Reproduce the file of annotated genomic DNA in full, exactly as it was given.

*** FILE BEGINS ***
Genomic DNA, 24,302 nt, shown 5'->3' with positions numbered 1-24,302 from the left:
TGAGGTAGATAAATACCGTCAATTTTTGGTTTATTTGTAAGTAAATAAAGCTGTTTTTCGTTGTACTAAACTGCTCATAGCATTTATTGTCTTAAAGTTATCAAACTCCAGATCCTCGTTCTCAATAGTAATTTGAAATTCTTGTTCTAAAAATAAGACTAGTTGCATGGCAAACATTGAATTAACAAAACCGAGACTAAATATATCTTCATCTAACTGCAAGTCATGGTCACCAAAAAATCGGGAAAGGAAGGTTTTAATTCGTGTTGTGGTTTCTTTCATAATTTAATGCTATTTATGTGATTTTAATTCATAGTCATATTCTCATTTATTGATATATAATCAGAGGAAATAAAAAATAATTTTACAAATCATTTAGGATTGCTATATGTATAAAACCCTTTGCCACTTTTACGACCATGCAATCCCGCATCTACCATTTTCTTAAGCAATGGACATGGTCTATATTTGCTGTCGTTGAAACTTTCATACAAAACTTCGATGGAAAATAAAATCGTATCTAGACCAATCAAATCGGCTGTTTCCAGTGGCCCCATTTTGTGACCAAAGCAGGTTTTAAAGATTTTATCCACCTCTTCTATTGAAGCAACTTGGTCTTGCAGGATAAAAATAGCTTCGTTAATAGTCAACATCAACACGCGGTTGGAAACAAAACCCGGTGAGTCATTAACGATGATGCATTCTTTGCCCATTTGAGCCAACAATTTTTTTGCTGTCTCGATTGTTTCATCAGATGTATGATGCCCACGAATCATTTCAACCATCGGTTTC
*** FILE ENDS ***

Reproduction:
Genomic DNA, 24,302 nt, shown 5'->3' with positions numbered 1-24,302 from the left:
TGAGGTAGATAAATACCGTCAATTTTTGGTTTATTTGTAAGTAAATAAAGCTGTTTTTCGTTGTACTAAACTGCTCATAGCATTTATTGTCTTAAAGTTATCAAACTCCAGATCCTCGTTCTCAATAGTAATTTGAAATTCTTGTTCTAAAAATAAGACTAGTTGCATGGCAAACATTGAATTAACAAAACCGAGACTAAATATATCTTCATCTAACTGCAAGTCATGGTCACCAAAAAATCGGGAAAGGAAGGTTTTAATTCGTGTTGTGGTTTCTTTCATAATTTAATGCTATTTATGTGATTTTAATTCATAGTCATATTCTCATTTATTGATATATAATCAGAGGAAATAAAAAATAATTTTACAAATCATTTAGGATTGCTATATGTATAAAACCCTTTGCCACTTTTACGACCATGCAATCCCGCATCTACCATTTTCTTAAGCAATGGACATGGTCTATATTTGCTGTCGTTGAAACTTTCATACAAAACTTCGATGGAAAATAAAATCGTATCTAGACCAATCAAATCGGCTGTTTCCAGTGGCCCCATTTTGTGACCAAAGCAGGTTTTAAAGATTTTATCCACCTCTTCTATTGAAGCAACTTGGTCTTGCAGGATAAAAATAGCTTCGTTAATAGTCAACATCAACACGCGGTTGGAAACAAAACCCGGTGAGTCATTAACGATGATGCATTCTTTGCCCATTTGAGCCAACAATTTTTTTGCTGTCTCGATTGTTTCATCAGATGTATGATGCCCACGAATCATTTCAACCATCGGTTTC